PubMed

Contaminated site assessment and monitoring requires efficient risk-management tools including innovative environmental toxicity tests. The first application of microcalorimetry for toxicity testing draw the attention to a possible new tool to increase sensitivity, to eliminate matrix effect and to study effect-mechanism. A Thermal Activity Monitor (TAM) microcalorimeter was used for measuring the heat production of various test organisms when getting in contact with sterile toxic soils. Well known bacterial (Azomonas agilis), animal (Folsomia candida) and plant test organisms (Sinapis alba) were tested for heat production. The heat response of selected testorganisms was measured in case of metal (Cu and Zn) and organic pollutant (Diesel oil, DBNPA and PCP) contaminated soils. In addition to the quantitative determination of the heat production, the mechanism of the toxic effect can be characterized from the shape of the power-time curve (slope of the curve, height and time of the maximum). In certain concentration ranges the higher the pollutant concentration of the soil the lower the maximum of the time-heat curve. At low pollutant concentrations an increased heat production was measured in case of A. agile and 20 and 200 mg Zn kg(-1) soil. The microcalorimetric testing was more sensitive in all cases than the traditional test methods. Our results showed that the microcalorimetric test method offers a new and sensitive option in environmental toxicology, both for research and routine testing. PMID:20549622

Gruiz, K; Feigl, V; Hajdu, Cs; Tolner, M

2010-10-01

344

Development of Fungal Inocula for Bioaugmentation of Contaminated Soils  

PubMed Central

This report describes novel fungal inocula for bioaugmentation of soils contaminated with hazardous organic compounds. The inocula are in the form of pelleted solid substrates coated with a sodium alginate suspension of fungal spores or mycelial fragments and incubated until overgrown with the mycelium of selected lignin-degrading fungi. The organisms evaluated were Phanerochaete chrysosporium (BKM F-1767, ATCC 42725), P. sordida (HHB-8922-Sp), Irpex lacteus (Mad-517, ATCC 11245), Bjerkandera adusta (FP-135160-Sp, ATCC 62023), and Trametes versicolor (MD-277). The pelleted fungal inocula resisted competition and proliferation from indigenous soil microbes, were lower in moisture content than current fungal inocula, and had sufficient mechanical strength to allow handling and introduction into the soil without a change in the mechanical consistency of the pellets. Inoculated at a rate of 3% in artificially contaminated nonsterile soil, I. lacteus, B. adusta, and T. versicolor removed 86, 82, and 90%, respectively, of the pentachlorophenol in 4 weeks. A mathematical model was developed to explain moisture distribution in a hydrogel-coated pelleted substrate. PMID:16535337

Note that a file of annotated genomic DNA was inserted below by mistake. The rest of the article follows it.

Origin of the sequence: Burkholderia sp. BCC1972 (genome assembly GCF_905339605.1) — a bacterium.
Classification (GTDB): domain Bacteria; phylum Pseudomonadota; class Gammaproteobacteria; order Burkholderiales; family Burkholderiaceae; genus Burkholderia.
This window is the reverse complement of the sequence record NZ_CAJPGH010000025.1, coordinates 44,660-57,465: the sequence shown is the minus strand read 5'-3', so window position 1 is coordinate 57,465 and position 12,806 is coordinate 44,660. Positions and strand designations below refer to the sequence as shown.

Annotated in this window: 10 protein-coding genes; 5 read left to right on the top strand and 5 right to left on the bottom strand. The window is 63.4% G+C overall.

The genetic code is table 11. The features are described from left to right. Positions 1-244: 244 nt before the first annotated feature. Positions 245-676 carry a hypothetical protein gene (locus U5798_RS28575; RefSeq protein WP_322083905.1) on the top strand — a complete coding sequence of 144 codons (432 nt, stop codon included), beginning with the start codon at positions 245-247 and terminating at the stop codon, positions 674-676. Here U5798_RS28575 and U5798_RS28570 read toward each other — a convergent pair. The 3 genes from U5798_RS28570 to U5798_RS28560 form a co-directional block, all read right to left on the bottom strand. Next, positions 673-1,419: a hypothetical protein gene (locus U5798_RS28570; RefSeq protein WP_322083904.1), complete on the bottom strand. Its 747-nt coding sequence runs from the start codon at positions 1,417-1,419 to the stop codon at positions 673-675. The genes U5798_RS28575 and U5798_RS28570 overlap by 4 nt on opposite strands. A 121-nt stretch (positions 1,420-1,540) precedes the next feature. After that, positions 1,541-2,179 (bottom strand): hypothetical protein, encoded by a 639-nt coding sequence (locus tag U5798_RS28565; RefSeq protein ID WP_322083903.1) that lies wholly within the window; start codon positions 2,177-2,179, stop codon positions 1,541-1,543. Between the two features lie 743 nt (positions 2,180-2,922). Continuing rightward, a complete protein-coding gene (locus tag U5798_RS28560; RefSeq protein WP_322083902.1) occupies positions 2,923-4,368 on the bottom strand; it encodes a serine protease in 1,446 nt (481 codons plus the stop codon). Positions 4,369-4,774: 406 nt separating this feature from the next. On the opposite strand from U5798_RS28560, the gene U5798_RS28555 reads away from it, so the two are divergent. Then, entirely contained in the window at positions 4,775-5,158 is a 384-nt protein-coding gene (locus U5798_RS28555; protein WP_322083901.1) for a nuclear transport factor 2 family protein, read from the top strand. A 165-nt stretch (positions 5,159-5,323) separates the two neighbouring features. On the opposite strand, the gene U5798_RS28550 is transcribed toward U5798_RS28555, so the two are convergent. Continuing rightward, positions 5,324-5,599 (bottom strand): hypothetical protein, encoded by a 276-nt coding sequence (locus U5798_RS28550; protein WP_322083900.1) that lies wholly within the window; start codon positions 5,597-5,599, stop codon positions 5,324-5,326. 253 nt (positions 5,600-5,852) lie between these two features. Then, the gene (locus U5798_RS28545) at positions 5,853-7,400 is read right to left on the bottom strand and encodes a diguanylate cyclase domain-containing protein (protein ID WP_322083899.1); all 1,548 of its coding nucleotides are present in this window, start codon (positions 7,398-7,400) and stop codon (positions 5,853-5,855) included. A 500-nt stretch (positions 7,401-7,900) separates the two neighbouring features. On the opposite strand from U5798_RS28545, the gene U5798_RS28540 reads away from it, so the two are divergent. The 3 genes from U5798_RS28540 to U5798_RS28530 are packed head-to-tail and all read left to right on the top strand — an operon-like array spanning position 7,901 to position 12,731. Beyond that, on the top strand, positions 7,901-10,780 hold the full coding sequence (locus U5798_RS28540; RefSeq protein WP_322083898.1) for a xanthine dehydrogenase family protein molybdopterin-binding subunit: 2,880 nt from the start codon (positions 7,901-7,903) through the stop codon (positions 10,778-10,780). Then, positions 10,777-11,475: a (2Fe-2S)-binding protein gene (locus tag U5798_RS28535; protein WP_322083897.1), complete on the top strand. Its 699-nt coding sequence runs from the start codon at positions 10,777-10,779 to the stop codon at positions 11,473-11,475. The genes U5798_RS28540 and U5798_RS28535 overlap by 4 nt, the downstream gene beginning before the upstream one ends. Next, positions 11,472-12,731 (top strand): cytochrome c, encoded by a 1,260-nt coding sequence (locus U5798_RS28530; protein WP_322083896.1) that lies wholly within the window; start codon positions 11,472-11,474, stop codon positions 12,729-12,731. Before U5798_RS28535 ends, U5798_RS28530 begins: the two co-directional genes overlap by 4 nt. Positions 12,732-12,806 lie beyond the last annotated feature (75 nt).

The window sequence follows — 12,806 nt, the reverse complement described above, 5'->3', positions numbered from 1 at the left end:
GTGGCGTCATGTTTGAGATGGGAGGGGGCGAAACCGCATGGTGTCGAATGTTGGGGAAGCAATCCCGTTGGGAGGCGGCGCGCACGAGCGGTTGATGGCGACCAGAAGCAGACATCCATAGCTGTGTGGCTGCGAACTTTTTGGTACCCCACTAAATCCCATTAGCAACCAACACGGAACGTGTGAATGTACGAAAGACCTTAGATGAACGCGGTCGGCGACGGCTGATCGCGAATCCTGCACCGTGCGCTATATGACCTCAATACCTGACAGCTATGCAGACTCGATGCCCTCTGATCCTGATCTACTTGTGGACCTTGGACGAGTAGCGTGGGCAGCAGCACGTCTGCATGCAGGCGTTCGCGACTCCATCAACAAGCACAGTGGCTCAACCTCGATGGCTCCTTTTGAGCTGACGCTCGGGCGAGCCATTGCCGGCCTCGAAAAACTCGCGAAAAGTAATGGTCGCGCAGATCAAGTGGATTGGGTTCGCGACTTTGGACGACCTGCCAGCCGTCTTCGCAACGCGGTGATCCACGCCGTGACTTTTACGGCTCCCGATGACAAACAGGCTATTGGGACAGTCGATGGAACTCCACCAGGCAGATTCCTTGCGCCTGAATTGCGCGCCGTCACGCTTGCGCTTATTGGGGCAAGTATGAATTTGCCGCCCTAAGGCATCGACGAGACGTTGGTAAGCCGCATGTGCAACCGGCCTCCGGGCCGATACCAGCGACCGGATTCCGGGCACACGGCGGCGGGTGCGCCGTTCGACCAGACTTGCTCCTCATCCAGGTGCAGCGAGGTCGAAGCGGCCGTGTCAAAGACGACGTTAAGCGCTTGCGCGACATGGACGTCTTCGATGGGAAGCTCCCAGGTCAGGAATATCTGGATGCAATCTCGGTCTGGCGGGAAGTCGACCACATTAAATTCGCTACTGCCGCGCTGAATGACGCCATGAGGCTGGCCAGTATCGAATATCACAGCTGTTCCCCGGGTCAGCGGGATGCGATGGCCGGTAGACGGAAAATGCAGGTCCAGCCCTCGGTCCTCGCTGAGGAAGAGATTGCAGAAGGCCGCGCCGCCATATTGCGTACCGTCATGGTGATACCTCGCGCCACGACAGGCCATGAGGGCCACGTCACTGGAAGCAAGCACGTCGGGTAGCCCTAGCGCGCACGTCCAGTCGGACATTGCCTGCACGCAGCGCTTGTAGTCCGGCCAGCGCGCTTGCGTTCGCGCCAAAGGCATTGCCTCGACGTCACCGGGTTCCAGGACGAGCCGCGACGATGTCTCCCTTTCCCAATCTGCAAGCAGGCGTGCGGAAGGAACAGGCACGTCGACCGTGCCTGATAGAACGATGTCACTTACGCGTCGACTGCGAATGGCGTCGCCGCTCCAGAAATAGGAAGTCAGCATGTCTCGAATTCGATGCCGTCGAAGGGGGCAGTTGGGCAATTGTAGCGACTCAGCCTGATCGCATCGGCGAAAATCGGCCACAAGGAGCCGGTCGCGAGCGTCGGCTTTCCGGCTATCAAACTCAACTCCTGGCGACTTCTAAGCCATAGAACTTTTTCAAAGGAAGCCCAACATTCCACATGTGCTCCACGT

Lestan, D.; Lamar, R. T.

1996-01-01

345

Acoustically enhanced remediation of contaminated soil and ground water  

SciTech Connect

This program systematically evaluates the use of acoustic excitation fields (AEFs) to increase fluid and contaminant extraction rates from a wide range of unconsolidated soils. Successful completion of this program will result in a commercially-viable, advanced in-situ remediation technology that will significantly reduce clean-up times and costs. This technology should have wide applicability since it is envisioned to augment existing remediation technologies, such as traditional pump and treat and soil vapor extraction, not replace them. The overall program has three phases: Phase 1--laboratory scale parametric investigation; Phase 2--technology scaling study; Phase 3--field demonstration. Phase 1 of the program, corresponding to this period of performance, has as its primary objectives to provide a laboratory-scale proof of concept, and to fully characterize the effects of AEFs on fluid and contaminant extraction rates in a wide variety of soil types. The laboratory measurements of the soil transport properties and process parameters will be used in a computer model of the enhanced remediation process. A Technology Merit and Trade Study will complete Phase 1.

Iovenitti, J.L.; Rynne, T.M.; Spencer, J.W. Jr.

1994-12-31

346

Analytical characterization of contaminated soils from former manufactured gas plants  

SciTech Connect

Detailed analytical characterization of the organic matter (OM) of aged polluted soils from five former manufactured gas plants (MGP) and of two coal tars was completed. It was aimed at obtaining information relevant to the physicochemical state of the polycyclic aromatic hydrocarbon (PAH) pollutants and to their in-situ evolution in time. Overall characterization of total OM (essentially polluting OM) was carried out directly on soil samples with or without prior extraction with solvent. It involved a technique of pyrolysis/oxidation coupled to flame ionization/thermal conductivity detection. Extracts in solvent were fractionated by liquid chromatography into saturated hydrocarbons, PAH, and resins, the first two fractions being further characterized by gas chromatography and mass spectrometry. The compositions of OM of soils were found to be very similar. A total of 28% of organic carbon, including all PAH, was extractable by solvent. The compositions of coal tars were qualitatively similar to those of OM of MGP soils but with a higher proportion (48%) of total extractable OM and of PAH, in particular lower PAH. Contamination of MGP soils appeared essentially as coal tar having undergone natural attenuation. The constant association of PAH with heavy OM in MGP soils is important with respect to the mobility and bioaccessibility of these pollutants.